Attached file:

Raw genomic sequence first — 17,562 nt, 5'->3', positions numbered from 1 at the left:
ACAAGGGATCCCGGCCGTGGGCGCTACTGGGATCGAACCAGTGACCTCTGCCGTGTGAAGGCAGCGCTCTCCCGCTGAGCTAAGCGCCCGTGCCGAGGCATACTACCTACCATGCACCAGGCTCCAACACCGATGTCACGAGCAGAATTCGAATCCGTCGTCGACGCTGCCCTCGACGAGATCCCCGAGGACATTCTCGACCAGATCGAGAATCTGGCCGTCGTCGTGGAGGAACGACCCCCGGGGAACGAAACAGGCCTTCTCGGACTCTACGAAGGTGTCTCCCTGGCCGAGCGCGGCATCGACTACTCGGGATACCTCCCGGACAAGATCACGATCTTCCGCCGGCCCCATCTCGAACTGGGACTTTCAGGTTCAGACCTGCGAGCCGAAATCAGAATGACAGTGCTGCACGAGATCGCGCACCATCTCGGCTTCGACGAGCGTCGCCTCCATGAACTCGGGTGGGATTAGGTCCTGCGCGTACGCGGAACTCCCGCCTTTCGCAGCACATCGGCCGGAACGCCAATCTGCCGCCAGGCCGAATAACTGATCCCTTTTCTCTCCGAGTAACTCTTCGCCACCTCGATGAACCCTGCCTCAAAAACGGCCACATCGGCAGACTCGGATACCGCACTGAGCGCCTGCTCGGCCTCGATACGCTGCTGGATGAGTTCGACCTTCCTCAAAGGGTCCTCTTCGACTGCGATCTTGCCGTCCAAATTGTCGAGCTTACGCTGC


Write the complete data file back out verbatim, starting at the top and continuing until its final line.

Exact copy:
Raw genomic sequence first — 17,562 nt, 5'->3', positions numbered from 1 at the left:
ACAAGGGATCCCGGCCGTGGGCGCTACTGGGATCGAACCAGTGACCTCTGCCGTGTGAAGGCAGCGCTCTCCCGCTGAGCTAAGCGCCCGTGCCGAGGCATACTACCTACCATGCACCAGGCTCCAACACCGATGTCACGAGCAGAATTCGAATCCGTCGTCGACGCTGCCCTCGACGAGATCCCCGAGGACATTCTCGACCAGATCGAGAATCTGGCCGTCGTCGTGGAGGAACGACCCCCGGGGAACGAAACAGGCCTTCTCGGACTCTACGAAGGTGTCTCCCTGGCCGAGCGCGGCATCGACTACTCGGGATACCTCCCGGACAAGATCACGATCTTCCGCCGGCCCCATCTCGAACTGGGACTTTCAGGTTCAGACCTGCGAGCCGAAATCAGAATGACAGTGCTGCACGAGATCGCGCACCATCTCGGCTTCGACGAGCGTCGCCTCCATGAACTCGGGTGGGATTAGGTCCTGCGCGTACGCGGAACTCCCGCCTTTCGCAGCACATCGGCCGGAACGCCAATCTGCCGCCAGGCCGAATAACTGATCCCTTTTCTCTCCGAGTAACTCTTCGCCACCTCGATGAACCCTGCCTCAAAAACGGCCACATCGGCAGACTCGGATACCGCACTGAGCGCCTGCTCGGCCTCGATACGCTGCTGGATGAGTTCGACCTTCCTCAAAGGGTCCTCTTCGACTGCGATCTTGCCGTCCAAATTGTCGAGCTTACGCTGC